In a previous message on this list, you said that using reflection
intead of generating byte-codes allows the BeanShell implementation
to be simpler. Simple is good.
How much complexity would it add to allow BeanShell to emit
Java source code that javac could compile?
This lends itself to a more type-safe interface that seems
very natural when calling BeanShell from Java. I'm thinking
about something along the lines of this method:
Object compile(Class interfaces, String bshSource);
where the Object returned implements the given interfaces.
If no Java compiler is available, then BeanShell would know the
user intended to re-use the code, but would be unable to compile it.
So, the "compiled" code would run the same, only more slowly.
Also, an implicit compiling interface could be used ala HotSpot.
More specifically, source code given to the interpreter for evaluation
could be compared against previously evaluated code. Frequently
evaluated code could be sent to javac.
I'm sure this means adding a large amount of code, but it seems
that with some careful design, the impact to the current BeanShell
code could be minimal. The distribution might even be split into
versions with and without the compiler included.
How hard would this be?
Would it be worth the effort?
On Thu, Jul 04, 2002 at 12:46:35PM -0400, Curt Cox wrote:
> How much complexity would it add to allow BeanShell to emit
> Java source code that javac could compile?
This is on the wish-list... It's something that I hope to do at some point.
I think it would be relatively straightforward to use the BeanShell parser
to output Java code instead of build the parse tree... Although I was
thinking this would be something of a utility you could use to translate
your bsh script into Java when you want to...
> This lends itself to a more type-safe interface that seems
> very natural when calling BeanShell from Java. I'm thinking
> about something along the lines of this method:
> Object compile(Class interfaces, String bshSource);
You know you can have this kind of type-safe interface now by having your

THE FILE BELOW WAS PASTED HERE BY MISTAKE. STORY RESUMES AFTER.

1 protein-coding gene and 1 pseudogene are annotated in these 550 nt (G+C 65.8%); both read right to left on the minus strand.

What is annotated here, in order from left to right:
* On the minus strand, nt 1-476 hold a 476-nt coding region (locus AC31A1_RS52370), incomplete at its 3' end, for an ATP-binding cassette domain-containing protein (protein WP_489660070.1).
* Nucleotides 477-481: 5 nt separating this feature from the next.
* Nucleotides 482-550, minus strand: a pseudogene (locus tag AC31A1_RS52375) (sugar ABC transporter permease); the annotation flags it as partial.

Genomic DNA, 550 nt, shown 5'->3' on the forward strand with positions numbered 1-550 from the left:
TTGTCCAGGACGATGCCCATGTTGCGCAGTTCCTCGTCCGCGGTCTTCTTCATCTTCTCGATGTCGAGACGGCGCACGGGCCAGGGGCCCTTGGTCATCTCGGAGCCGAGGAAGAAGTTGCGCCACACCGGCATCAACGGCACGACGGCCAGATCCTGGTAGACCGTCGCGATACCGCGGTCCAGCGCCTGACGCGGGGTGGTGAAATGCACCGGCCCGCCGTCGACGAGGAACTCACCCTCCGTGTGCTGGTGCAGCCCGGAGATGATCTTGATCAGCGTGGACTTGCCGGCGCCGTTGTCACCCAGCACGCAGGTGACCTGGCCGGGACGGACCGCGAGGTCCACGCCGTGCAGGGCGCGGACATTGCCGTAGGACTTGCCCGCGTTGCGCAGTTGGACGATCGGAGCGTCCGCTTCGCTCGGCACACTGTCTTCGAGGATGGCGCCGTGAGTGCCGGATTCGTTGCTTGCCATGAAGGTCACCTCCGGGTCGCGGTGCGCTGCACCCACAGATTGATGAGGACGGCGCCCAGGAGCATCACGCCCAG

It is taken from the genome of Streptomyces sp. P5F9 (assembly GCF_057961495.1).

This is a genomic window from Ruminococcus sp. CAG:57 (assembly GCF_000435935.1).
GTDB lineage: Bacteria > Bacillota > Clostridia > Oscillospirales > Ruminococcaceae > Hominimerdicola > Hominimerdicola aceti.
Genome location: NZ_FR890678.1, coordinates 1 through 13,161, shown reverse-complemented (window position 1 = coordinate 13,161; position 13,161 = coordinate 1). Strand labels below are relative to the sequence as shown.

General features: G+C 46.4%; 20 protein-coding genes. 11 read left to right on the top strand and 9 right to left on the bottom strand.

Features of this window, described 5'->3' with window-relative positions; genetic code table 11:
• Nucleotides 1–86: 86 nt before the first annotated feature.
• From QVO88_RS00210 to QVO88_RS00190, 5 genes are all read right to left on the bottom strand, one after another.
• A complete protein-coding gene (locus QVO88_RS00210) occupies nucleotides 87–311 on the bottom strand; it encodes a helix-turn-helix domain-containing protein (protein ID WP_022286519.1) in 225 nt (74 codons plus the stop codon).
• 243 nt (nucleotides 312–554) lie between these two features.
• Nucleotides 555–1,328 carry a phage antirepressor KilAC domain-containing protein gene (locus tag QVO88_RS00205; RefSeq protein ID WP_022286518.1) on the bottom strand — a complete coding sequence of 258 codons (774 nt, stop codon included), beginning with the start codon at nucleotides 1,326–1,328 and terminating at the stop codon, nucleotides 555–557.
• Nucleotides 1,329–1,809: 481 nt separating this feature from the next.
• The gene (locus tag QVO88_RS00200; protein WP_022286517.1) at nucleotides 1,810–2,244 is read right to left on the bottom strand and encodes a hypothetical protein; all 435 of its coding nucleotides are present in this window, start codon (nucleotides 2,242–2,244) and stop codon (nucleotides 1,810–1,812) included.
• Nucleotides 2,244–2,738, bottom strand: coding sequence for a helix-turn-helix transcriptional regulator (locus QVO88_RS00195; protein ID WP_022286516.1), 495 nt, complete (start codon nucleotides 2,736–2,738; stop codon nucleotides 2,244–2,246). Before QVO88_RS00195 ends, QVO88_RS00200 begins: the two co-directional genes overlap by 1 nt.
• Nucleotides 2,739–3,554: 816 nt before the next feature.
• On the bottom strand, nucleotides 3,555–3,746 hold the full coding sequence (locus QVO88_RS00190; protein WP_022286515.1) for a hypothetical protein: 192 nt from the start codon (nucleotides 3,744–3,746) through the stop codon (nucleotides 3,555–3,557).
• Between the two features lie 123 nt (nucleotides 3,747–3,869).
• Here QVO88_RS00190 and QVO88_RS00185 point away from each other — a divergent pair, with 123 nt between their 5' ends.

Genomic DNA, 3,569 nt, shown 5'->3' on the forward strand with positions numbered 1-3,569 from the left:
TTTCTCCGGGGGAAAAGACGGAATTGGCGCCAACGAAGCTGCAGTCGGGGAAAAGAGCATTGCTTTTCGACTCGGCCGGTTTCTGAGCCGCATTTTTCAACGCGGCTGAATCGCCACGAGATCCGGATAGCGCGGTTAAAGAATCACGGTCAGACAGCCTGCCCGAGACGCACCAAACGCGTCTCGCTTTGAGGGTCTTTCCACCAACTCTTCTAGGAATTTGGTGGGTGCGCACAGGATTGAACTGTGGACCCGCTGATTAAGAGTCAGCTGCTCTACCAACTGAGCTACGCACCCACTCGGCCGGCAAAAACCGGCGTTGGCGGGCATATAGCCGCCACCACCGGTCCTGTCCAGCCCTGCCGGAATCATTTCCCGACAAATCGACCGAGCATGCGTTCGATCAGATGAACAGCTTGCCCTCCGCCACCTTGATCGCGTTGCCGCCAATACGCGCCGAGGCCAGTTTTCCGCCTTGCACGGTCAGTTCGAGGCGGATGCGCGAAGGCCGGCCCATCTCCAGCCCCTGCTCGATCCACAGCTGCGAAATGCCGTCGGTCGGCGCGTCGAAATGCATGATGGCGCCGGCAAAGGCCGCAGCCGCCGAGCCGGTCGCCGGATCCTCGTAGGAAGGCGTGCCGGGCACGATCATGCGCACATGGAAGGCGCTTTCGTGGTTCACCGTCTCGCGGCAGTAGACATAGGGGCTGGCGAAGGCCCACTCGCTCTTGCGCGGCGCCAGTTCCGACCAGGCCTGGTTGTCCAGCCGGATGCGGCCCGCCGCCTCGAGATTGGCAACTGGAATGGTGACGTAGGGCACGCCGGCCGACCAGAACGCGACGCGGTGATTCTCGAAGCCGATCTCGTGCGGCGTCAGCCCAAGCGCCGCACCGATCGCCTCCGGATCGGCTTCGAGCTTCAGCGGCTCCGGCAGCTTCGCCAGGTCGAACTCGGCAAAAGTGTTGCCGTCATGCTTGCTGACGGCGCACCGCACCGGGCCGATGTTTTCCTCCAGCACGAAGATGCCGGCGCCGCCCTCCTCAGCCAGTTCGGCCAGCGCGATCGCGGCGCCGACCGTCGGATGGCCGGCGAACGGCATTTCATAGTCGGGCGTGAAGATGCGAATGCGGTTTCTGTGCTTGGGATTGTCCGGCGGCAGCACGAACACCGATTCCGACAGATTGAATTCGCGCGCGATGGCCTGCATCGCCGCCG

script implement the Java interface and fetching a reference to your script
as that interface type. (e.g. using Interpreter getInterface() or any return
Object obj = interpreter.getInterface( interfClass );
> How hard would this be?
> Would it be worth the effort?
It actually might not be that hard... 98% of it would be trivially spewing
the Java that we just parsed, with the necessary casts for loose types.
The only trick would be coming up with a compileable pattern to handle the
method closures (nested methods), and a few other things...
If you're interested in this I will be happy to help you get started and
work on some of these issues... I suggest starting as a stand-alone
utility based on the BeanShell parser and then seeing how we could integrate
From: Artur Biesiadowski <abies@pg...> - 2002-07-05 07:10:38
> It actually might not be that hard... 98% of it would be trivially spewing
> the Java that we just parsed, with the necessary casts for loose types.
> The only trick would be coming up with a compileable pattern to handle the
> method closures (nested methods), and a few other things...
For me, most interesting part would be how do you plan to implement
method.field bsh expression. Depending on type of object (dynamic), it
can be array access or one of two or three method calls. Would you like
to handle this in java source also as such kind of mega-search ?